For me and many others, analysis and critical review of articles, books, the news, social media posts, essays such as those on this website (including the ones I write) is one way we learn. It helps us to become more thoughtful, critical and careful readers, writers and consumers of information.

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I have used the word "critical" in two different senses. To be critical of something is to criticize that something; it is about passing judgment on something. In this case, I pass judgment and express my disapproval of an essay in a publication distributed by a religious group.

To read something critically one looks for the errors and misstatements, fabrications, facts, logic, rationality or irrationality. Does what you are reading or hearing agree with reality as you see and experience it? We do this to make an informed opinion on the piece so that we can decide whether to incorporate what it says into our understanding of ourselves and others and of our world and how it works.

In my essay I point out what I discovered, by critical analysis. I pass judgment, criticize the piece, by expressing my opinion of what the writers say.

What I am doing is called censuring. NOTE: that is censure not censor: there is a difference between the two words. Censuring is expressing disapproval of something. When someone or a group use their Religious beliefs to harm others (whether intentionally or unintentionally) it is, in my opinion, immoral to say nothing.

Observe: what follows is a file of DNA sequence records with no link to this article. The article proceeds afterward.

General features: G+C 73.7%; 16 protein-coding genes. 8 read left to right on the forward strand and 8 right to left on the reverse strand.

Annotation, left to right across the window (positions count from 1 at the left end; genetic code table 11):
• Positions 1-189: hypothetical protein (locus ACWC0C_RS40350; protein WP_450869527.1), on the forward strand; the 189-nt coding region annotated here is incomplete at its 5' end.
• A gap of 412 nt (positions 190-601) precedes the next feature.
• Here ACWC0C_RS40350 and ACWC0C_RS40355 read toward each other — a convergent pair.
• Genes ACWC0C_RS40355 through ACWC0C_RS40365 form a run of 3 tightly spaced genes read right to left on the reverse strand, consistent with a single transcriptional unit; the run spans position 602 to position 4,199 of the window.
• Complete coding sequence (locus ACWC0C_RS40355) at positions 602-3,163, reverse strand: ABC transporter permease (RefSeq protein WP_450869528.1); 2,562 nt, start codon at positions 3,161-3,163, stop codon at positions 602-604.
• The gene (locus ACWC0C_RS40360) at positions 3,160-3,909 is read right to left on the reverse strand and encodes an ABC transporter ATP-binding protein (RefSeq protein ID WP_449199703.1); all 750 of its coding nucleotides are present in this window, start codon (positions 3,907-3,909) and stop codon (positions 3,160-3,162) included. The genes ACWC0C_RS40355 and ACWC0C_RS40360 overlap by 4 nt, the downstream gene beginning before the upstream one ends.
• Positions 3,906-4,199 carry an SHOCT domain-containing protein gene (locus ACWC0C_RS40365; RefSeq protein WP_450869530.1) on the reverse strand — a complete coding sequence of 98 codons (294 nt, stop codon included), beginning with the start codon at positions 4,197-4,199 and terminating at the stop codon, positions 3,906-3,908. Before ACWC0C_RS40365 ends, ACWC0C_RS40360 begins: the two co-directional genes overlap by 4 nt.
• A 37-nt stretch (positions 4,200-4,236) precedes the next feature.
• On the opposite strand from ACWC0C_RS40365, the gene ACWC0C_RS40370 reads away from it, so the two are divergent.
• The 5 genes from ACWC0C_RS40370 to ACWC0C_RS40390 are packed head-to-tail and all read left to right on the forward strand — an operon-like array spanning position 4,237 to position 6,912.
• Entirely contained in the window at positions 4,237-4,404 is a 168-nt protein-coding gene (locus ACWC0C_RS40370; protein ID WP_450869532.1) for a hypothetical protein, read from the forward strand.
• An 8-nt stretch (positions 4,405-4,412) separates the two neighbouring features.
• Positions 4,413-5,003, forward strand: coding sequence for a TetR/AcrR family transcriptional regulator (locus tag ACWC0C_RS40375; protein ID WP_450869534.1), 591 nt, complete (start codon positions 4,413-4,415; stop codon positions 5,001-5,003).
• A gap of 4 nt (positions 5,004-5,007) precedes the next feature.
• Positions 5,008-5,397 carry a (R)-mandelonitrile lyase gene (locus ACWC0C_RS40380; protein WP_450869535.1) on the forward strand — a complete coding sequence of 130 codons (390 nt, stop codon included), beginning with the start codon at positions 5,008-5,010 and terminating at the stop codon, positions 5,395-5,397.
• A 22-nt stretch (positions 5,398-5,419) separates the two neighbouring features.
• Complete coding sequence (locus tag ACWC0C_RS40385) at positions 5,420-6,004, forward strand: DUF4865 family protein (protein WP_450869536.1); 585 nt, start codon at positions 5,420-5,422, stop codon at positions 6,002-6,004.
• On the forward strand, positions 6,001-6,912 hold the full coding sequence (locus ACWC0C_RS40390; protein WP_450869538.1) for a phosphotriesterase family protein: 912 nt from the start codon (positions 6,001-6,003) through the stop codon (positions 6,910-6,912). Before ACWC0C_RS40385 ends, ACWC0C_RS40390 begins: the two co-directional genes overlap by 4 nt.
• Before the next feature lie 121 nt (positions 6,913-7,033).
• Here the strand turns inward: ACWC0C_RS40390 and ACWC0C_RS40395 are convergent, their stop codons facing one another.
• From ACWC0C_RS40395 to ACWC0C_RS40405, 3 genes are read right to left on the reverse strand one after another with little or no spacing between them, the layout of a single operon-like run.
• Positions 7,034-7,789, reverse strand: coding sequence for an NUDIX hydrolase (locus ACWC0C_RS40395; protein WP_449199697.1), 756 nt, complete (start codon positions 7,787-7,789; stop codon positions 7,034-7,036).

If someone is going to stick a pamphlet in my door, I am going to read it critically. it would be intellectually dishonest and immoral in my opinion to just accept what someone says without determining its truth or dishonesty. I also reserve the right to express my opinion on the piece. Politicians, in my opinion, should treat Biblical citations used by their opponents in the same way. They should check the citation for accuracy, expose the flaws with the argument, and offer a better argument.

Let me show you how easy it is to do this by using the JW's text on homosexuality as an example. You can find the full text of the pamphlet on the JW's web site. 5

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This topic is continued in the Part 2 of this essay.

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Related essays or sections on this web site that you might find interesting:

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References used:

The following information sources were used to prepare and update the above essay. The hyperlinks are not necessarily still active today.

  1. Image downloaded from pixabay.
  2. "Fact-Checking Scripture: "Those Who Do Not Work Should Not Eat," Religion Dispatches, 2017-MAR-31, at: www.religiondispatches.org/fact-checking-scripture-those-who-do-not-work-should-not-eat/
  3. The pamphlet was "Awake! No. 4 2016." Jehovah's Witnesses, 2017-MAR-31, at: https://www.jw.org/

  4. HarperCollins bible RSV"Harper Collins Study Bible, Revised New Standard Edition. Read reviews or order this Bible safely from Amazon.com online book store
  5. "What does the Bible say about homosexuality," Awake Magazine, Jehovah's Witnesses, 2017-MAR-11, at: https://www.jw.org/

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Originally posted on: 2017-APR-15
Author:
Susan Humphreys, Contributing Editor